Last Chance Tate Britain Exhibition

Queer British Art 1861–1967

Gluck (Hannah Gluckstein) Self-Portrait 1942 Collection & © National Portrait Gallery, London

Presenting the first exhibition dedicated to queer British art

Featuring works from 1861–1967 relating to lesbian, gay, bisexual, trans and queer (LGBTQ) identities, the show marks the 50th anniversary of the partial decriminalisation of male homosexuality in England. Queer British Art explores how artists expressed themselves in a time when established assumptions about gender and sexuality were being questioned and transformed.

Deeply personal and intimate works are presented alongside pieces aimed at a wider public, which helped to forge a sense of community when modern terminology of ‘lesbian’, ‘gay’, ‘bisexual’ and ‘trans’ were unrecognised. Together, they reveal a remarkable range of identities and stories, from the playful to the political and from the erotic to the domestic.

With paintings, drawings, personal photographs and film from artists such as John Singer Sargent, Dora Carrington, Duncan Grant and David Hockney the diversity of queer British art is celebrated as never before.  

Simeon Solomon, ‘Sappho and Erinna in a Garden at Mytilene’ 1864
Simeon Solomon
Sappho and Erinna in a Garden at Mytilene 1864
Tate
Duncan Grant, ‘Bathing’ 1911
Duncan Grant
Bathing 1911
Tate
© Tate
John Singer Sargent, ‘Vernon Lee’ 1881
John Singer Sargent
Vernon Lee 1881
Tate
Henry Scott Tuke The Critics 1927 Courtesy of Leamington Spa Art Gallery & Museum (Warwick District Council)

Henry Scott Tuke The Critics 1927 Courtesy of Leamington Spa Art Gallery & Museum (Warwick District Council)

Keith Vaughan Drawing of two men kissing 1958–73 Tate Archive © DACS, The Estate of Keith Vaughan

Keith Vaughan Drawing of two men kissing 1958–73 Tate Archive © DACS, The Estate of Keith Vaughan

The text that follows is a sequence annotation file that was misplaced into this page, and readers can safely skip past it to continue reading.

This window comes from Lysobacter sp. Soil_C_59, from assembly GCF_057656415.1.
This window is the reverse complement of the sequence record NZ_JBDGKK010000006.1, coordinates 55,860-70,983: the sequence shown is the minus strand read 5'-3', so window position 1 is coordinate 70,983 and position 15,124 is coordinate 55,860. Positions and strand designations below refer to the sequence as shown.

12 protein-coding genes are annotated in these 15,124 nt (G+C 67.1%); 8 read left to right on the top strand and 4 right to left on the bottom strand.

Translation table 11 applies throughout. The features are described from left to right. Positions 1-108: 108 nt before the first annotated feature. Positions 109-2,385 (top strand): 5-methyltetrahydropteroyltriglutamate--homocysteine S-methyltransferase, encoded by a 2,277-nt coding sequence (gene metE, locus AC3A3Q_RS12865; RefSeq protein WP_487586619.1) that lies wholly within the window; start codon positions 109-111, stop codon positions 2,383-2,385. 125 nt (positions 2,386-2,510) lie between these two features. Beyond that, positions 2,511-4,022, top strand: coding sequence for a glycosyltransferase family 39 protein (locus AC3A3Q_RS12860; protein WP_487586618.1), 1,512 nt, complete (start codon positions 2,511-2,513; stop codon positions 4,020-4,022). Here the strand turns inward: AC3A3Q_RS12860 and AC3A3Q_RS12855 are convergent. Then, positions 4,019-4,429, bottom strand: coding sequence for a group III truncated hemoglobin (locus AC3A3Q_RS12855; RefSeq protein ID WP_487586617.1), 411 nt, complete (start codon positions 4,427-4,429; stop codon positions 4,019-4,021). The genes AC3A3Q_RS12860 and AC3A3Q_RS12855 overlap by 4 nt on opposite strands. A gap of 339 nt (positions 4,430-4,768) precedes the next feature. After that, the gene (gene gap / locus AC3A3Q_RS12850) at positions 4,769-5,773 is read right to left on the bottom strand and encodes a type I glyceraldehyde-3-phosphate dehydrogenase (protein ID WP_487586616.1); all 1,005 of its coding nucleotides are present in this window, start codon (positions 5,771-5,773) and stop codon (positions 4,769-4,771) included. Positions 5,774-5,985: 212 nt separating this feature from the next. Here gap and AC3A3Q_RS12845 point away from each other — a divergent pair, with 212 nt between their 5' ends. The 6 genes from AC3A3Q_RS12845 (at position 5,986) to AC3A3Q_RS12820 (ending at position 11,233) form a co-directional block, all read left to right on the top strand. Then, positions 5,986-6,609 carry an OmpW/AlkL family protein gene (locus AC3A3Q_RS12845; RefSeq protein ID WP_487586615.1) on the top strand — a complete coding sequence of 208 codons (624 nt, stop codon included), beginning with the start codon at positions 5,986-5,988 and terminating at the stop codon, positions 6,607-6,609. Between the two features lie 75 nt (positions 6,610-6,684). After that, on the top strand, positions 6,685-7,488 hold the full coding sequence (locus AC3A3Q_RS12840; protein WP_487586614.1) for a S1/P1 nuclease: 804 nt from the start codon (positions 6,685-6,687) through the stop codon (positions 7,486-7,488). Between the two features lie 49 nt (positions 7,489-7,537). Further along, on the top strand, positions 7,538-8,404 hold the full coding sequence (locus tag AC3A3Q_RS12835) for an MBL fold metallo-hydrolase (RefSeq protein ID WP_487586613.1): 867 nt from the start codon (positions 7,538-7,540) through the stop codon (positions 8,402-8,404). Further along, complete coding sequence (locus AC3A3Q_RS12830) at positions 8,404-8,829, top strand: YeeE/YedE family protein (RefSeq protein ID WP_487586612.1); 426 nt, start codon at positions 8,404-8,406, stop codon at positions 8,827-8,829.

William Strang Lady with a Red Hat 1918 Lent by Glasgow Life (Glasgow Museums) on behalf of Glasgow City Council. Purchased 1919

William Strang Lady with a Red Hat 1918 Lent by Glasgow Life (Glasgow Museums) on behalf of Glasgow City Council. Purchased 1919

Robert Goodloe Harper Pennington Oscar Wilde 1881 William Andrews Clark Memorial Library

Robert Goodloe Harper Pennington Oscar Wilde 1881 William Andrews Clark Memorial Library 

Why is the word 'queer' used in the exhibition title?

Queer has a mixed history – from the 19th century onwards it has been used both as a term of abuse and as a term by LGBT people to refer to themselves. Our inspiration for using it came from Derek Jarman who said that it used to frighten him but now 'for me to use the word queer is a liberation'. More recently, of course, it has become reclaimed as a fluid term for people of different sexualities and gender identities. Historians of sexuality have also argued that it is preferable to other terms for sexualities in the past as these often don't map onto modern sexual identites. In addition to carrying out audience research, we took advice from Stonewall and other LGBT charities and held focus groups with LGBT people. The advice from all of these sources was overwhelmingly that we should use it. While we tried other titles, no other option captured the full diversity of sexualities and gender identities that are represented in the show.

Text provided by Clare Barlow, curator of Queer British Art.

Tate Britain

  Millbank
London SW1P 4RG
Plan your visit

Dates

5 April – 1 October 2017




Pricing

£15 FREE for Members

Adult £15

Senior £14

Concession £13.10

Under 12s FREE (up to four per family adult)

Family tickets (two adults and two children 12–18 years) available by telephone or in the gallery

Make a day of it and visit both Queer British Art and Rachel Whiteread with a free drink in between for £27

School groups must be booked in advance

Tickets can be booked up to 8 hours in advance online or up to 24 hours in advance by telephone on +44 (0)20 7887 8888

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Find out more

Exhibition Guide

Queer British Art 1861–1967

Read the room guide for this exhibition

Art Term

Bloomsbury

Bloomsbury is the name commonly used to identify a circle of intellectuals and artists who lived in Bloomsbury, near central ...

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